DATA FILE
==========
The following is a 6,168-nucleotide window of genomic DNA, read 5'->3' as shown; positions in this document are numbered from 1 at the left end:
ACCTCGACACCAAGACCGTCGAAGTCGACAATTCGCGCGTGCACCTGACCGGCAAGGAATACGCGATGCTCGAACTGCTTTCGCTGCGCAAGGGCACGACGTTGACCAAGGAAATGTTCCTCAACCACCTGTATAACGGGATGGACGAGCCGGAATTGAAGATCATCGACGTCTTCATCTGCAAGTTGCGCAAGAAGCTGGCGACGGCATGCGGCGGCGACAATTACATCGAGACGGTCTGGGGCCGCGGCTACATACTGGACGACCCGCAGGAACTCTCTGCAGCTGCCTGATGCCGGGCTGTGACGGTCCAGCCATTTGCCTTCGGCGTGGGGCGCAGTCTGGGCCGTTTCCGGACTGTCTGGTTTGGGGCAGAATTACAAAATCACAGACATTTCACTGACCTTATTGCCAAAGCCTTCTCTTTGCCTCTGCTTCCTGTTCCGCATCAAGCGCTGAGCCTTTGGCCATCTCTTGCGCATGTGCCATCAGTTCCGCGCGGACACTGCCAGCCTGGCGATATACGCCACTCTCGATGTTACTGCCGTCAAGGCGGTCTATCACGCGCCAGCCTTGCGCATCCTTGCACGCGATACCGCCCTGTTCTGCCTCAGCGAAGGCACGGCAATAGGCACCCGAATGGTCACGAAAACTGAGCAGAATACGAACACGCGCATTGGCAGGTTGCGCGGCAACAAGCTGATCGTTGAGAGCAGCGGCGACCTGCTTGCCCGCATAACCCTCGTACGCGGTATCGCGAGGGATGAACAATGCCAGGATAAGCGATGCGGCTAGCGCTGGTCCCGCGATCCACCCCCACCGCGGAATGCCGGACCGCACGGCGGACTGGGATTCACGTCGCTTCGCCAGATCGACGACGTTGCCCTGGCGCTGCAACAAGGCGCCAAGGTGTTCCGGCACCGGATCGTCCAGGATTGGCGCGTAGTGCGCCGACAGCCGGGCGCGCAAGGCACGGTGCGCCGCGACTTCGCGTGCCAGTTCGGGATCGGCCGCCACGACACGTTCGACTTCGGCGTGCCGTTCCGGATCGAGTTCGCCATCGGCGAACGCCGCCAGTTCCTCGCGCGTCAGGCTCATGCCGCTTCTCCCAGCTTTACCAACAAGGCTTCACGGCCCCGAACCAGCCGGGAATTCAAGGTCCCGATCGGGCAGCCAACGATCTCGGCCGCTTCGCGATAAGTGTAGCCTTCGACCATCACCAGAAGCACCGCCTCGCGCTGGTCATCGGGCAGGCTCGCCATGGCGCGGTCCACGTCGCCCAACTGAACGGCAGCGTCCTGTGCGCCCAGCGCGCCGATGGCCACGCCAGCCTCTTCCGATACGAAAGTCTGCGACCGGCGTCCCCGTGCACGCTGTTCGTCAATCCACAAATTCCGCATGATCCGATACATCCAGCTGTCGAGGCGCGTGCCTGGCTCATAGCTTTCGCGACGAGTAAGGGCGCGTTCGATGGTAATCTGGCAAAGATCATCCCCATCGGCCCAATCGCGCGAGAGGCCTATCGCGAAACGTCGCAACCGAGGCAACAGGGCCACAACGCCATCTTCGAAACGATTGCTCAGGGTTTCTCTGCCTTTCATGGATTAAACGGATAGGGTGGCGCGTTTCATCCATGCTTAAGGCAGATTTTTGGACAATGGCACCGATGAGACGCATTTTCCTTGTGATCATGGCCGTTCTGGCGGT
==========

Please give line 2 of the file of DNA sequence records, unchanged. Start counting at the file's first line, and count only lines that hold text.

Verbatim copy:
ACCTCGACACCAAGACCGTCGAAGTCGACAATTCGCGCGTGCACCTGACCGGCAAGGAATACGCGATGCTCGAACTGCTTTCGCTGCGCAAGGGCACGACGTTGACCAAGGAAATGTTCCTCAACCACCTGTATAACGGGATGGACGAGCCGGAATTGAAGATCATCGACGTCTTCATCTGCAAGTTGCGCAAGAAGCTGGCGACGGCATGCGGCGGCGACAATTACATCGAGACGGTCTGGGGCCGCGGCTACATACTGGACGACCCGCAGGAACTCTCTGCAGCTGCCTGATGCCGGGCTGTGACGGTCCAGCCATTTGCCTTCGGCGTGGGGCGCAGTCTGGGCCGTTTCCGGACTGTCTGGTTTGGGGCAGAATTACAAAATCACAGACATTTCACTGACCTTATTGCCAAAGCCTTCTCTTTGCCTCTGCTTCCTGTTCCGCATCAAGCGCTGAGCCTTTGGCCATCTCTTGCGCATGTGCCATCAGTTCCGCGCGGACACTGCCAGCCTGGCGATATACGCCACTCTCGATGTTACTGCCGTCAAGGCGGTCTATCACGCGCCAGCCTTGCGCATCCTTGCACGCGATACCGCCCTGTTCTGCCTCAGCGAAGGCACGGCAATAGGCACCCGAATGGTCACGAAAACTGAGCAGAATACGAACACGCGCATTGGCAGGTTGCGCGGCAACAAGCTGATCGTTGAGAGCAGCGGCGACCTGCTTGCCCGCATAACCCTCGTACGCGGTATCGCGAGGGATGAACAATGCCAGGATAAGCGATGCGGCTAGCGCTGGTCCCGCGATCCACCCCCACCGCGGAATGCCGGACCGCACGGCGGACTGGGATTCACGTCGCTTCGCCAGATCGACGACGTTGCCCTGGCGCTGCAACAAGGCGCCAAGGTGTTCCGGCACCGGATCGTCCAGGATTGGCGCGTAGTGCGCCGACAGCCGGGCGCGCAAGGCACGGTGCGCCGCGACTTCGCGTGCCAGTTCGGGATCGGCCGCCACGACACGTTCGACTTCGGCGTGCCGTTCCGGATCGAGTTCGCCATCGGCGAACGCCGCCAGTTCCTCGCGCGTCAGGCTCATGCCGCTTCTCCCAGCTTTACCAACAAGGCTTCACGGCCCCGAACCAGCCGGGAATTCAAGGTCCCGATCGGGCAGCCAACGATCTCGGCCGCTTCGCGATAAGTGTAGCCTTCGACCATCACCAGAAGCACCGCCTCGCGCTGGTCATCGGGCAGGCTCGCCATGGCGCGGTCCACGTCGCCCAACTGAACGGCAGCGTCCTGTGCGCCCAGCGCGCCGATGGCCACGCCAGCCTCTTCCGATACGAAAGTCTGCGACCGGCGTCCCCGTGCACGCTGTTCGTCAATCCACAAATTCCGCATGATCCGATACATCCAGCTGTCGAGGCGCGTGCCTGGCTCATAGCTTTCGCGACGAGTAAGGGCGCGTTCGATGGTAATCTGGCAAAGATCATCCCCATCGGCCCAATCGCGCGAGAGGCCTATCGCGAAACGTCGCAACCGAGGCAACAGGGCCACAACGCCATCTTCGAAACGATTGCTCAGGGTTTCTCTGCCTTTCATGGATTAAACGGATAGGGTGGCGCGTTTCATCCATGCTTAAGGCAGATTTTTGGACAATGGCACCGATGAGACGCATTTTCCTTGTGATCATGGCCGTTCTGGCGGT